Initially SAM focused on raising awareness of AIDS and promoting safe sex among gay men, but the organisation expanded its activities to include all groups affected by HIV and AIDS, including homosexuals, heterosexuals, teenagers, drug users, sex workers and prison inmates. The organisation worked with the Genito Urinary Medicine unit at Edinburgh Royal Infirmary in order to ensure the information they provided was accurate and up to date. SAM’s activities included advocacy, awareness raising, advisory, support and prevention services. The organisation trained AIDS counsellors and hospital visitors and set up “Buddy” and HIV support groups. They also ran AIDS information phone lines in both Glasgow and Edinburgh, worked with drug counselling agencies, promoted safe sex and distributed free condoms. In 1994 SAM set up Gay Men’s Heath, the UK’s first dedicated health initiative for gay and bisexual men. The organisation was also instrumental in setting up Body Positive Scotland, a self help group for people living with and affected by HIV and AIDS.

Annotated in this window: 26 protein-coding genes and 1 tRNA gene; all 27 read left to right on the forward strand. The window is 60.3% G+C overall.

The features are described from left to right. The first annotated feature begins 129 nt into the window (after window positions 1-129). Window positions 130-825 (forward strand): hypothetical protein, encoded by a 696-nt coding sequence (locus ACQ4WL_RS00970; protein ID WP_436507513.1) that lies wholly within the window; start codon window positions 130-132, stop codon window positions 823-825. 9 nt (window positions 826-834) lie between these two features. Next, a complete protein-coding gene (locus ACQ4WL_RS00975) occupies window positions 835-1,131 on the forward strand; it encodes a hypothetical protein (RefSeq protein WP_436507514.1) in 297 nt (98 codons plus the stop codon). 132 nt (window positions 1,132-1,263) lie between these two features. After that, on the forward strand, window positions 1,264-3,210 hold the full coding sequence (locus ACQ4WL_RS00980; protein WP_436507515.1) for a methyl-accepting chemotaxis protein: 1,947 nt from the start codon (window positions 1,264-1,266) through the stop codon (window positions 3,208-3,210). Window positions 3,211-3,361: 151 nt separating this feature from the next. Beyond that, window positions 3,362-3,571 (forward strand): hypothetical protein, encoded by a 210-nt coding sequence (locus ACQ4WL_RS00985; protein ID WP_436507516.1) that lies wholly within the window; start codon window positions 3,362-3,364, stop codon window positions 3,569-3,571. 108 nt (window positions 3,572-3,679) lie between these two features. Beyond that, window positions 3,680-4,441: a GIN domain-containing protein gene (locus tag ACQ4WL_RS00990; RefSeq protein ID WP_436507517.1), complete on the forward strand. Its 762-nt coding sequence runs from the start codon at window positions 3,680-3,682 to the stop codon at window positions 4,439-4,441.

SAM ceased operating in the West of Scotland later in 1995, and after funding was withdrawn by Lothian Health Board in 1996, the organisation closed down.

HIV Scotland

HIV Scotland is a registered charitable organisation based in EdinburghScotland, established in 1995 as Scottish Voluntary HIV & AIDS Forum, that works to make policy and advocacy changes for people living with HIV in Scotland, PrEP users, and people at risk of HIV. George Valiotis was the Chief Executive Officer of HIV Scotland between 2012 and 2019 during which a key achievement was a successful implementation strategy for a new technology called HIV pre-exposure prophylaxis (PrEP), for which the organisation was awarded the British Medical Association Medfash prize for making Scotland the first nation in the UK to have it listed on their national health service. Nathan Sparling was appointed chief executive on 1st November 2018, and helped lead the organisation through a strategic review which led to their new 11-year Strategic Plan – #ZEROHIV. He announced he was leaving HIV Scotland in December 2020. 

PHACE West

Project for HIV and AIDS Care and Education (PHACE) West was Scottish HIV and AIDS awareness organisation that was active in the West of Scotland between 1995 and 2006.

PHACE West was founded in November 1994 by Ken Cowan following changes in the Scottish HIV voluntary sector, and the following year attracted funding from four West of Scotland health boards. There was a widespread perception of an East Coast bias in the management of the predominant Scottish AIDS organisation Scottish AIDS Monitor, and inadequate West Coast services. A number of SAM staff joined PHACE West, including its director Maureen Moore.